2023, an unhappy year

by A. Altieri D’Angelo

As the end of the year approaches, we must look back and try to understand what happened and determine how we feel about what occurred. Assessing 2023’s impact on the U.S. has been difficult, at least for me. To begin with, many, but not all Americans, were generally unhappy before 2023 started.

The conflicting elements affecting society in 2023 have had one overriding effect on such unhappy people: unhappiness increased, and that caused doubt and despair about the future of the U.S. However, there is evidence that life in the U.S. is improving, but the good news is being ignored. People are finding reasons to dispute the information. Many may have not fully recovered from the emotional impact of the pandemic, or they find solace in focusing on bad news. Whatever the reason, the nation is in a pessimistic mood.

Americans see the U.S. being challenged by Russia, China, Iran, and a diverse group of militants in various places in the world. President Biden has led the effort to contain Russia’s aggression in Ukraine and rallied countries to work together to restrain China’s effort to impose its authoritarian will and demands on neighboring countries. The U.S. support of Israel is another example of the fight against the forces of Hamas and Iran.

Biden’s policies have restored the U.S. as the leader of the free world. The U.S. and its allies are winning the fight for freedom, although it will be decades before victory can be achieved. However, many Americans believe the U.S. should refrain from engaging in such matters or that Biden needs to manage the issues better. They refuse to see that what happens overseas will impact the U.S. over time and seem willing to forget the strategic lesson of WWll-that you must stop aggression immediately. Why would Americans think Biden is failing when it is obvious he is not? It is as if people want to avoid dealing with complex issues. Most are tired and worn out; they appear to have no faith in the future.

Similarly, Americans believe that crime is increasing across the U.S. Crime, which spiked during the pandemic, has dropped. Official FBI statistics show a continuing drop in crime nationwide. The FBI reported, “crime statistics estimates for 2022 show that national violent crime decreased an estimated 1.7% in 2022 compared to 2021 estimates, and the homicide rate fell significantly last year, by slightly more than 6% compared with 2021.”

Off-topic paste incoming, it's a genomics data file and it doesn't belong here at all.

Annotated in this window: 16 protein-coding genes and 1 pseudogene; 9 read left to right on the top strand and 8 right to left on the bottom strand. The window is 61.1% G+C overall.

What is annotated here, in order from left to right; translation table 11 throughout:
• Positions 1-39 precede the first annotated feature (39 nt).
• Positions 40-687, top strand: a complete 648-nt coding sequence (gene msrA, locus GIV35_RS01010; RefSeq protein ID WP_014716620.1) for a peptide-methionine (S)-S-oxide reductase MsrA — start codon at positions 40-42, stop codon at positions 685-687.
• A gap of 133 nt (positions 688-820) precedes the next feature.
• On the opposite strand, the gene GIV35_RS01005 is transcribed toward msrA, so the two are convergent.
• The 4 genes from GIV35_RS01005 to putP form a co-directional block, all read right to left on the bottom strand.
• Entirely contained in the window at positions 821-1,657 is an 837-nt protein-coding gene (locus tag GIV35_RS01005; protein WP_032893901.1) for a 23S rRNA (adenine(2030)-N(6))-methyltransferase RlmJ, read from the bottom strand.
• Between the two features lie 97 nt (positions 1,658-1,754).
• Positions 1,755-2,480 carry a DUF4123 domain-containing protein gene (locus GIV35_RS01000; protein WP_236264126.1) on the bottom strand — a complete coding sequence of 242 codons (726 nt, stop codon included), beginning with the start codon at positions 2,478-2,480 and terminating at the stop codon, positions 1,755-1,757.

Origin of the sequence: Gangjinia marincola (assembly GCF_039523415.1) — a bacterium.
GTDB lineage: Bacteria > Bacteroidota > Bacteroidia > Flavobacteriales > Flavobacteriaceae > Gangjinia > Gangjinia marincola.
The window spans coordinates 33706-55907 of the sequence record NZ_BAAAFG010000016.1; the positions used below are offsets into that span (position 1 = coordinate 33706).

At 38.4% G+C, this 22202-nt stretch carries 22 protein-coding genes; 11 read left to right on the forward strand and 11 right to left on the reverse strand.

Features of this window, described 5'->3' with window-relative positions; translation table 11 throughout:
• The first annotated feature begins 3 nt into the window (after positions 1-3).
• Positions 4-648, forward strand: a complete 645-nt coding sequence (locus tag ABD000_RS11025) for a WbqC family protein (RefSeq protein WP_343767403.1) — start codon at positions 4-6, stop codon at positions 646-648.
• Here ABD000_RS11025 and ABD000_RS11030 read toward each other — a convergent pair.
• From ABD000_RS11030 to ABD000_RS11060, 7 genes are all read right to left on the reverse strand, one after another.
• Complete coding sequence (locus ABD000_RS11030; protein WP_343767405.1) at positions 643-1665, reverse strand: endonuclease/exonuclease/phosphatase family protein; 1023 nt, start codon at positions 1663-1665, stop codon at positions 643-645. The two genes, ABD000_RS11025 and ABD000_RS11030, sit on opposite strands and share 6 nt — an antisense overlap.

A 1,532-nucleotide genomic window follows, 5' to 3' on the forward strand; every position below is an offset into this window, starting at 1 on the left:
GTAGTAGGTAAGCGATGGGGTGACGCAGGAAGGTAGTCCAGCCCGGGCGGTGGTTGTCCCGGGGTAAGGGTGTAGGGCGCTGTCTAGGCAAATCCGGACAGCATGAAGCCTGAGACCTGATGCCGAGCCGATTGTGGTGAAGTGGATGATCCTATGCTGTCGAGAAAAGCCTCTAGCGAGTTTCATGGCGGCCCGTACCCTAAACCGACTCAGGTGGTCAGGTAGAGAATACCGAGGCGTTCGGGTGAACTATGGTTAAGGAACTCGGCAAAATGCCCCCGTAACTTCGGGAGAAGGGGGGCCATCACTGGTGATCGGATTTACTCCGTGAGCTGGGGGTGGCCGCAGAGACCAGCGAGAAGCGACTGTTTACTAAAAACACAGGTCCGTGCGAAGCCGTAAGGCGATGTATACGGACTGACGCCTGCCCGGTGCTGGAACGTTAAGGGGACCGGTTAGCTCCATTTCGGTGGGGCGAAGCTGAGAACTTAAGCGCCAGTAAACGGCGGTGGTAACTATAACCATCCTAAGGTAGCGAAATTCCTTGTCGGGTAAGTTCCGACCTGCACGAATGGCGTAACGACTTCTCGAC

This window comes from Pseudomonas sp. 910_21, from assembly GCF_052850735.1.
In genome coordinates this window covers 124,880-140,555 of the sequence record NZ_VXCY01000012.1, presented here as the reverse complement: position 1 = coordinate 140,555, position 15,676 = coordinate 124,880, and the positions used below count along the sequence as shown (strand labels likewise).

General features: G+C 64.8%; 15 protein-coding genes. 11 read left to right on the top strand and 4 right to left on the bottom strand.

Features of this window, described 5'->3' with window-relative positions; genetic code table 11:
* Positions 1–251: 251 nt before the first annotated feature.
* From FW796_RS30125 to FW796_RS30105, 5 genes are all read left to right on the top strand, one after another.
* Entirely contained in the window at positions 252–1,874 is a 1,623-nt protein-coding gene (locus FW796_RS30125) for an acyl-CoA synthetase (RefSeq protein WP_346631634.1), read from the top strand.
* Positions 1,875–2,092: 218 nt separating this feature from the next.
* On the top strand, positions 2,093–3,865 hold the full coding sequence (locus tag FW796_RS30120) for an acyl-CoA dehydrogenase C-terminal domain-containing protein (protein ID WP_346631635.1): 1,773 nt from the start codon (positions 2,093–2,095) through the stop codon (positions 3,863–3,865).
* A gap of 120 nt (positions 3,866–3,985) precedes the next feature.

U.S. crime is declining to all-time low levels. But the public’s perception is that it is “soaring” Sadly, the public only hears and sees what it wants to hear and see; in this case, they do not acknowledge the good news about crime.

According to U.S. polling, most people think 2023 was a bad year for the country’s economy, but polling also found that people believed they fared better personally. It is difficult to understand why Americans consider the U.S. economy to be in bad shape when unemployment is at its lowest level in 50 years. The government is spending billions on new investments for infrastructure, climate change, onshoring of the supply chain, and basic research. Interest rates have stopped rising and could begin to drop in 2024. Inflation, considered the most significant contributor to unhappiness in the U.S., has declined for months. The inflation rate in the last six months was below 3%. But only some people are acknowledging the change.

Despite the dark view of the economy, consumer spending is at an all-time high; credit card debt is hitting record levels. With inflation being as high as it was, one would expect an increase in the value of consumer spending, but there is more to it. People are incurring debt for luxury travel and other non-essential items. This type of behavior is revenge buying. Research has shown that emotions such as depression, anger, fear, and anxiety can lead to revenge buying. The more unhappy you are, the more likely you will engage in revenge buying.

People are also being overwhelmed by the 24-hour news cycle. Repetitive bad news reporting is sucking the air out of the room. There is no end to the unwelcome news. (I am not suggesting the information be censored. But people must build a buffer to balance news reporting and the good things in their lives.)  A case in point is the constant drumbeat about the dysfunction in the U.S. House of Representatives (the House). We face a government shutdown, a border crisis, and a need to fund Israel and Ukraine, but nothing is being done. The House is only focused on impeaching Joe Biden. One would think the U.S. is falling apart, but it isn’t, and people need to believe that.

2023 could be considered a year of recovery if people stopped using dark lenses to view life.

2024 will be a pivotal point in U.S. history. Its people will decide the fate of democracy. The decision will affect the U.S. and the rest of the world. We must leave “2023-the Unhappy Year” behind and make the right decisions.

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